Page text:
Judging by the amount of people, you can believe this is one of the top tourist spots in Budapest - Image: Elaine de Wet
Soaring above Heroes' Square is the Millennium Column, which is topped with a statue of the archangel Gabriel. Behind the Column is a semi-circular colonnade with statues of famous men who made their mark on Hungarian history. Statues on top on the colonnades symbolise War; Peace; Work and Welfare; and Knowledge and Glory.
Budapest Zoo and Botanical Garden
One of the oldest zoos in the world - Image: Elaine de Wet
Ok, we whizzed past this one, so I just managed to get a quick photo! But, the Budapest Zoo and Botanical Garden is the oldest zoo park in Hungary and one of the oldest in the world. It has over one thousand different animal species and is located in the centre of the city.
Municipal Grand Circus
The only stone circus in Central Europe - Image: Elaine de Wet
Don't you just love these old buildings? The Capital Circus of Budapest aka Municipal Grand Circus, originally opened in 1889, with its current building opening in 1971. This Grand Circus is the only stone circus in Central Europe.
The Chain Bridge
Not the best pic taken through the bus window - Image: Elaine de Wet
The Chain Bridge was the first permanent bridge in Budapest. The closest bridge was in Vienna and during wintertime the only way to cross the Danube was by taking a ferry. A temporary bridge was only available in summer and had to be disassembled every year to protect it against drift ice.
A Count, István Széchenyi was the driving force behind the construction of the Chain Bridge, after having missed his father's funeral when the ferry service across the Danube was halted due to bad weather.
In 1836 Széchenyi asked William Tierney Clark, an English civil engineer to design a bridge. Clark had the experience as he had already designed two suspension bridges over the Thames - the Hammersmith Bridge in London and the Marlow Bridge.
The stunning bridge towers are decorated with the Hungarian coat of arms; imposing stone lions guard the bridge on either side. According to legend, the sculptor of the lions threw himself into the river when, during the bridge's opening ceremony, a spectator proclaimed that the lions had no tongues. In reality, the lions do have tongues, they're just not easily visible, and the sculptor lived on for several more decades.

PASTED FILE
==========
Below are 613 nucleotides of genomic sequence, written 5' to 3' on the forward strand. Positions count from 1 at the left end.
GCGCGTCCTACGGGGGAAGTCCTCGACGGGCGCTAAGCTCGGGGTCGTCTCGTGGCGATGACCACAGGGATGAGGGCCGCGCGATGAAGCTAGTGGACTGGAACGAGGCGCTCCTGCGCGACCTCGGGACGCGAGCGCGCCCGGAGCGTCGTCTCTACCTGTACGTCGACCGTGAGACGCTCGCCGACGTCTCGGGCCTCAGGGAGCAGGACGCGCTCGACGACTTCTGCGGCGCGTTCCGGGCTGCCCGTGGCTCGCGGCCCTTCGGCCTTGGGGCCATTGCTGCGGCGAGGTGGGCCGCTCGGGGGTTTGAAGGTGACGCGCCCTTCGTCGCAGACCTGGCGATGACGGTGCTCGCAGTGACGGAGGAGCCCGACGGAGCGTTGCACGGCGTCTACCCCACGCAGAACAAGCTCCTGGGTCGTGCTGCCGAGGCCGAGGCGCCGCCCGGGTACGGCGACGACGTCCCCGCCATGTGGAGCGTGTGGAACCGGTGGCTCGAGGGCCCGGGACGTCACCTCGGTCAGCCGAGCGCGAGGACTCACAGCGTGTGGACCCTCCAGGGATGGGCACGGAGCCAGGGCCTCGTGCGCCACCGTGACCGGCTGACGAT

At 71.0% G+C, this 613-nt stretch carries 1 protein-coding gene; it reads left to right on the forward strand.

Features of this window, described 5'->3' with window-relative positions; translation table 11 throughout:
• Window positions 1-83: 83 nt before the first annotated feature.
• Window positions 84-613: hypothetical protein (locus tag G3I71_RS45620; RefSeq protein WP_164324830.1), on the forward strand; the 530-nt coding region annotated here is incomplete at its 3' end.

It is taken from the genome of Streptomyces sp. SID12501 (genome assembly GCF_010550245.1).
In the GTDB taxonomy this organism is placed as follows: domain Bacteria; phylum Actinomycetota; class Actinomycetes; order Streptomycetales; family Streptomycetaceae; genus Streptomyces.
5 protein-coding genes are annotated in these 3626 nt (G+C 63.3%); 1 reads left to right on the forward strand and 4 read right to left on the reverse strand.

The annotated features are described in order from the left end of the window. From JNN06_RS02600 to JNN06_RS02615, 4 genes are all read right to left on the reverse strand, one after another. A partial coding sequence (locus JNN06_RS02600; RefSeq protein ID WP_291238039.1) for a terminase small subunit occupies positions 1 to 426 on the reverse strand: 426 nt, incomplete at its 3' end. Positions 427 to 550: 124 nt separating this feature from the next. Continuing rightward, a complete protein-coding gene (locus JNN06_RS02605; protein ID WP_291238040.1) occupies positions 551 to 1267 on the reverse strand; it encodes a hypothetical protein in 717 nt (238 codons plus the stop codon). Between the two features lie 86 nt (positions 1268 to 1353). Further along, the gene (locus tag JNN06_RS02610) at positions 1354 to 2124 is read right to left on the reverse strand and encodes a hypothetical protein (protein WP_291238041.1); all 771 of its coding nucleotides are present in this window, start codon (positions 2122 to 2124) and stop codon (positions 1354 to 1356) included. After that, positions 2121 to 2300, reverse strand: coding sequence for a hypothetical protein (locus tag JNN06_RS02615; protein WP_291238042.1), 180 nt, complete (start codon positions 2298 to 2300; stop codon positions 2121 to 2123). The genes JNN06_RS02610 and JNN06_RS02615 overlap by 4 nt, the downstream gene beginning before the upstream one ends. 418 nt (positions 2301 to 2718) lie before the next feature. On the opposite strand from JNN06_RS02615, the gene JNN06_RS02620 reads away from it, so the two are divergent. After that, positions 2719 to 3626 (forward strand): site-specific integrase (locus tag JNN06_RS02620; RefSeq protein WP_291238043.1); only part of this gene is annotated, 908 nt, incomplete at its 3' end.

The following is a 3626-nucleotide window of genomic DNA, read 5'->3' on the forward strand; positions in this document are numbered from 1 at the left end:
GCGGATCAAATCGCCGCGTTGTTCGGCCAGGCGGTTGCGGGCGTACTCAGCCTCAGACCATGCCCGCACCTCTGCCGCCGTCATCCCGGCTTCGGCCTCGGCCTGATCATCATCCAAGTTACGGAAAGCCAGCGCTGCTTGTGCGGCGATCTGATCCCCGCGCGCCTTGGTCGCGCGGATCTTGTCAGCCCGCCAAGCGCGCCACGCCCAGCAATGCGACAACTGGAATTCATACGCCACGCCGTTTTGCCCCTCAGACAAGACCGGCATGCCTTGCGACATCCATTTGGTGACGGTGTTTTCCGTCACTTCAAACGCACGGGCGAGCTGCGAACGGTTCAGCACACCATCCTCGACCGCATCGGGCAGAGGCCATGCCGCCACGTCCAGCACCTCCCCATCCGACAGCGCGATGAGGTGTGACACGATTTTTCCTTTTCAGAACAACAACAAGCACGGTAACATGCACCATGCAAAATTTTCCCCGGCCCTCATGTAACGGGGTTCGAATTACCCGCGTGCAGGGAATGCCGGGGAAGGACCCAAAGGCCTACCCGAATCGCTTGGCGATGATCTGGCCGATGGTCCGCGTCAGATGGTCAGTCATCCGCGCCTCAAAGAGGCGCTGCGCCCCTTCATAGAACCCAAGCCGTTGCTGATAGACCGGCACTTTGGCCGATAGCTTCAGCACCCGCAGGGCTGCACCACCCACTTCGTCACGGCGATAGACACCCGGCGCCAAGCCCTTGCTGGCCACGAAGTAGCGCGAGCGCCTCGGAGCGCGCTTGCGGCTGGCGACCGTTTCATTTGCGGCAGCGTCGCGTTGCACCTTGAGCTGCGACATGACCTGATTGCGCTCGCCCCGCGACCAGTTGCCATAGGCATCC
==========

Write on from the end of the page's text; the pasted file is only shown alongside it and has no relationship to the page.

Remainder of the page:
The Chain Bridge survived an attempt by the Austrians to destroy it in 1848, during the War of Independence. In 1945, however, near the end of World War II, the bridge was blown up by the Germany in an attempt to halt the progress of the Red Army. The bridge was one of the first structures to be rebuilt after the war - the current bridge is an exact replica of the original.
The views from Buda hill of Budapest - Image: Elaine de Wet
Onward and upward with our Hop-on, Hop-off bus to one of their hills on the Buda side - Buda Hill? - to admire the amazing views of the absolutely beautiful city of Budapest. The views of the city and the Danube River were spectacular.
If you're ever planning a visit to Budapest in Hungary, I would suggest taking a tour with one of the Hop-on, Hop-off Tour operators as there really is no better way to take in a city than with a whirlwind tour of their top attractions.
Hi Elaine, My father was Hungarian and this has brought back some memories. There are so many more wonderful buildings. If you're ever there again, be sure to check out Fisherman's Bastion along the river, the Houses of Parliament and St Matthius Church for wonderful architecture.